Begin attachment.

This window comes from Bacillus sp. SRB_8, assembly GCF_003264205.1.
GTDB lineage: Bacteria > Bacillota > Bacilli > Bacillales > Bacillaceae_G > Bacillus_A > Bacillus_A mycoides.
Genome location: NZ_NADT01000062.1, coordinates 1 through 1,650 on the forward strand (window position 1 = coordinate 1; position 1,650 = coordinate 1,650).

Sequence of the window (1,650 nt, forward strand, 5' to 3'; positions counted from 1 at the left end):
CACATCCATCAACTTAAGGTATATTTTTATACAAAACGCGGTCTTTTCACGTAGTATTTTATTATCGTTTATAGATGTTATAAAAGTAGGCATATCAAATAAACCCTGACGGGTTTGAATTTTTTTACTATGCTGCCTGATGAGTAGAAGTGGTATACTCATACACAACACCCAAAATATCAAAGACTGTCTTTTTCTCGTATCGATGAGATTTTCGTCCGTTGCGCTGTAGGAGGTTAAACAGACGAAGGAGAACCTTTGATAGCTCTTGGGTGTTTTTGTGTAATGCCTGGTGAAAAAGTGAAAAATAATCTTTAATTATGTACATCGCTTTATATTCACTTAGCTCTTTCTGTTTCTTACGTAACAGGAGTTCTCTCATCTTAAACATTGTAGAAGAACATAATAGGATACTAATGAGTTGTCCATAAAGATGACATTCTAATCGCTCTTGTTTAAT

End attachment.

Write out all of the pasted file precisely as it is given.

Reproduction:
This window comes from Bacillus sp. SRB_8, assembly GCF_003264205.1.
GTDB lineage: Bacteria > Bacillota > Bacilli > Bacillales > Bacillaceae_G > Bacillus_A > Bacillus_A mycoides.
Genome location: NZ_NADT01000062.1, coordinates 1 through 1,650 on the forward strand (window position 1 = coordinate 1; position 1,650 = coordinate 1,650).

Sequence of the window (1,650 nt, forward strand, 5' to 3'; positions counted from 1 at the left end):
CACATCCATCAACTTAAGGTATATTTTTATACAAAACGCGGTCTTTTCACGTAGTATTTTATTATCGTTTATAGATGTTATAAAAGTAGGCATATCAAATAAACCCTGACGGGTTTGAATTTTTTTACTATGCTGCCTGATGAGTAGAAGTGGTATACTCATACACAACACCCAAAATATCAAAGACTGTCTTTTTCTCGTATCGATGAGATTTTCGTCCGTTGCGCTGTAGGAGGTTAAACAGACGAAGGAGAACCTTTGATAGCTCTTGGGTGTTTTTGTGTAATGCCTGGTGAAAAAGTGAAAAATAATCTTTAATTATGTACATCGCTTTATATTCACTTAGCTCTTTCTGTTTCTTACGTAACAGGAGTTCTCTCATCTTAAACATTGTAGAAGAACATAATAGGATACTAATGAGTTGTCCATAAAGATGACATTCTAATCGCTCTTGTTTAAT